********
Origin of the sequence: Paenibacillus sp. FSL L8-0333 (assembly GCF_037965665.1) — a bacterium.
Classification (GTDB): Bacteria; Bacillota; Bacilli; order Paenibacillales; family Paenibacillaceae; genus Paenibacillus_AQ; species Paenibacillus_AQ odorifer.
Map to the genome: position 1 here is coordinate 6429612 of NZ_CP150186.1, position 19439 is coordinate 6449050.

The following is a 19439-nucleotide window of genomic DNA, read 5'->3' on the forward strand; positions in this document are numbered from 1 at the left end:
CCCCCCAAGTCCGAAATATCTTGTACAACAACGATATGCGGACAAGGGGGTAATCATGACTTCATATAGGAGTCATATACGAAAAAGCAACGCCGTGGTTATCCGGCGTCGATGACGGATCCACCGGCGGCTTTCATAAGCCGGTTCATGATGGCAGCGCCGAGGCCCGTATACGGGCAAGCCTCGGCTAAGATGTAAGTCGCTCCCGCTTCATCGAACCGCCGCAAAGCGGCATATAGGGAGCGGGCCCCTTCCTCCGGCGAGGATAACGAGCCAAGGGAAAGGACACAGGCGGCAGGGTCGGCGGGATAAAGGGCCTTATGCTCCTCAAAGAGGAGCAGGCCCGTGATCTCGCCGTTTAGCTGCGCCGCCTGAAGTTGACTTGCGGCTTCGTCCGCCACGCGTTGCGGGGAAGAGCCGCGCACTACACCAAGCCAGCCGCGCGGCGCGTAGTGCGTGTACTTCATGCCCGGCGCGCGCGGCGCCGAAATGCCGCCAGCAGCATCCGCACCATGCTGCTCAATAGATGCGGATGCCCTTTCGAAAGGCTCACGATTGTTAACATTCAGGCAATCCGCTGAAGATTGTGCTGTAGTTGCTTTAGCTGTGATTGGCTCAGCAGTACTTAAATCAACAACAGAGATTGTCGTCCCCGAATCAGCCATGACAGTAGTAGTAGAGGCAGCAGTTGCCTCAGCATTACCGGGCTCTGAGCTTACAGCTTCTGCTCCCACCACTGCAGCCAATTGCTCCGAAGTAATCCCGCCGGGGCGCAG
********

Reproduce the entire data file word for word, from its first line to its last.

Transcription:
Origin of the sequence: Paenibacillus sp. FSL L8-0333 (assembly GCF_037965665.1) — a bacterium.
Classification (GTDB): Bacteria; Bacillota; Bacilli; order Paenibacillales; family Paenibacillaceae; genus Paenibacillus_AQ; species Paenibacillus_AQ odorifer.
Map to the genome: position 1 here is coordinate 6429612 of NZ_CP150186.1, position 19439 is coordinate 6449050.

The following is a 19439-nucleotide window of genomic DNA, read 5'->3' on the forward strand; positions in this document are numbered from 1 at the left end:
CCCCCCAAGTCCGAAATATCTTGTACAACAACGATATGCGGACAAGGGGGTAATCATGACTTCATATAGGAGTCATATACGAAAAAGCAACGCCGTGGTTATCCGGCGTCGATGACGGATCCACCGGCGGCTTTCATAAGCCGGTTCATGATGGCAGCGCCGAGGCCCGTATACGGGCAAGCCTCGGCTAAGATGTAAGTCGCTCCCGCTTCATCGAACCGCCGCAAAGCGGCATATAGGGAGCGGGCCCCTTCCTCCGGCGAGGATAACGAGCCAAGGGAAAGGACACAGGCGGCAGGGTCGGCGGGATAAAGGGCCTTATGCTCCTCAAAGAGGAGCAGGCCCGTGATCTCGCCGTTTAGCTGCGCCGCCTGAAGTTGACTTGCGGCTTCGTCCGCCACGCGTTGCGGGGAAGAGCCGCGCACTACACCAAGCCAGCCGCGCGGCGCGTAGTGCGTGTACTTCATGCCCGGCGCGCGCGGCGCCGAAATGCCGCCAGCAGCATCCGCACCATGCTGCTCAATAGATGCGGATGCCCTTTCGAAAGGCTCACGATTGTTAACATTCAGGCAATCCGCTGAAGATTGTGCTGTAGTTGCTTTAGCTGTGATTGGCTCAGCAGTACTTAAATCAACAACAGAGATTGTCGTCCCCGAATCAGCCATGACAGTAGTAGTAGAGGCAGCAGTTGCCTCAGCATTACCGGGCTCTGAGCTTACAGCTTCTGCTCCCACCACTGCAGCCAATTGCTCCGAAGTAATCCCGCCGGGGCGCAG